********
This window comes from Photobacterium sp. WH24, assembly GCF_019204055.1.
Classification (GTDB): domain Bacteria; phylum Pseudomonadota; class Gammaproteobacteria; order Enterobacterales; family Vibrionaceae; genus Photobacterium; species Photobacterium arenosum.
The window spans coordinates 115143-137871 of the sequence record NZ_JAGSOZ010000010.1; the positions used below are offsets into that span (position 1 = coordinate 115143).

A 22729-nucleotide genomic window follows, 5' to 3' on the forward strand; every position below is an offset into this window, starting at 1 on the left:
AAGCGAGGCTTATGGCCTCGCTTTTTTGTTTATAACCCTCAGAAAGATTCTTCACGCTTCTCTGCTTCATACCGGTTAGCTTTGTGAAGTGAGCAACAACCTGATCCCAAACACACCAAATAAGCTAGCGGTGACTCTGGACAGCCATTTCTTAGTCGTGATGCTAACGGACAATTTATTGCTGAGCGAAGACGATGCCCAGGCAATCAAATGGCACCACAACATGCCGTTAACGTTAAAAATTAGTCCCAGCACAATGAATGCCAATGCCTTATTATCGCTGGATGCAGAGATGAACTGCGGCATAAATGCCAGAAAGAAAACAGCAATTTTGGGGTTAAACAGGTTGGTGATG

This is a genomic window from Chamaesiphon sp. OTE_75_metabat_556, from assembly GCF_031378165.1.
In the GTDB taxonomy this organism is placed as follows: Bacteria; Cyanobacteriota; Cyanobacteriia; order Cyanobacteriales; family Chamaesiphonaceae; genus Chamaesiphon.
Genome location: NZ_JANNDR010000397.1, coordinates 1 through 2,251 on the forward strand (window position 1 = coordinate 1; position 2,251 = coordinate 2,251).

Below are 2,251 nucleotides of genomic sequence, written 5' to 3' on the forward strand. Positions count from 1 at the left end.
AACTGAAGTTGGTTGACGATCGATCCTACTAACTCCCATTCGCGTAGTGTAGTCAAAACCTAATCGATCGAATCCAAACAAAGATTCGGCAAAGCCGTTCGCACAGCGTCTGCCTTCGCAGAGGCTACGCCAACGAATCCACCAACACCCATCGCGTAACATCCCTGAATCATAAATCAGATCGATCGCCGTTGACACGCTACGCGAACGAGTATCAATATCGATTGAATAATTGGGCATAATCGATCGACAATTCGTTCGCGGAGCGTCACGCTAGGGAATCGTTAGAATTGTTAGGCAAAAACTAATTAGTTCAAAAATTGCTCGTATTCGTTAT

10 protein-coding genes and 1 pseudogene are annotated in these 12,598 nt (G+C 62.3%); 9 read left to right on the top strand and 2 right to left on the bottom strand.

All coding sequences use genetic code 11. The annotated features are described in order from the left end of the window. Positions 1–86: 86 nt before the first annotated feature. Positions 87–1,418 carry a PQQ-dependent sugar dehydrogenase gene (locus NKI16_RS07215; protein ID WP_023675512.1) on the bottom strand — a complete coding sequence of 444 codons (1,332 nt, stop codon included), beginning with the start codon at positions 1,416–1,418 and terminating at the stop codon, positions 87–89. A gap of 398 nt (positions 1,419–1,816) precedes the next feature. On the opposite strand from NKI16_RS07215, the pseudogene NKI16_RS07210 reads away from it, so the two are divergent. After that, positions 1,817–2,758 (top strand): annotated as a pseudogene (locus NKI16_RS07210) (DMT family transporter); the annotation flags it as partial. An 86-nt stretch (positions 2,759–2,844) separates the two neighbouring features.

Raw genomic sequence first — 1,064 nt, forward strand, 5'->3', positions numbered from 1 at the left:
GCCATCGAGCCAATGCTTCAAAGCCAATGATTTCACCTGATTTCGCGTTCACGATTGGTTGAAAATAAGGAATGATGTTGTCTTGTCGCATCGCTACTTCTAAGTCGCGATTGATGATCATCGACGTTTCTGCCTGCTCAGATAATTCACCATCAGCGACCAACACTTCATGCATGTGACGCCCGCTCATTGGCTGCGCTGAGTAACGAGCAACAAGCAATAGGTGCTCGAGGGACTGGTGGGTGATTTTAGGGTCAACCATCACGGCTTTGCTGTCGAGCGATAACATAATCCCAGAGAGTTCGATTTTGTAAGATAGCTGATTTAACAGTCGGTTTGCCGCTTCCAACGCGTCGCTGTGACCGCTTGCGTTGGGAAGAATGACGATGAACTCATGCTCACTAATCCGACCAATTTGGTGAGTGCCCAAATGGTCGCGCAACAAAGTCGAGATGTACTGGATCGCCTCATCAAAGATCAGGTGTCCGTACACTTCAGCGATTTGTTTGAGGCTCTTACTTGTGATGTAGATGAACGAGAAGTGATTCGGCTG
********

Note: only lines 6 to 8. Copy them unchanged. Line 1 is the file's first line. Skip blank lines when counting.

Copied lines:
This is a genomic window from Chamaesiphon sp. OTE_75_metabat_556, from assembly GCF_031378165.1.
In the GTDB taxonomy this organism is placed as follows: Bacteria; Cyanobacteriota; Cyanobacteriia; order Cyanobacteriales; family Chamaesiphonaceae; genus Chamaesiphon.
Genome location: NZ_JANNDR010000397.1, coordinates 1 through 2,251 on the forward strand (window position 1 = coordinate 1; position 2,251 = coordinate 2,251).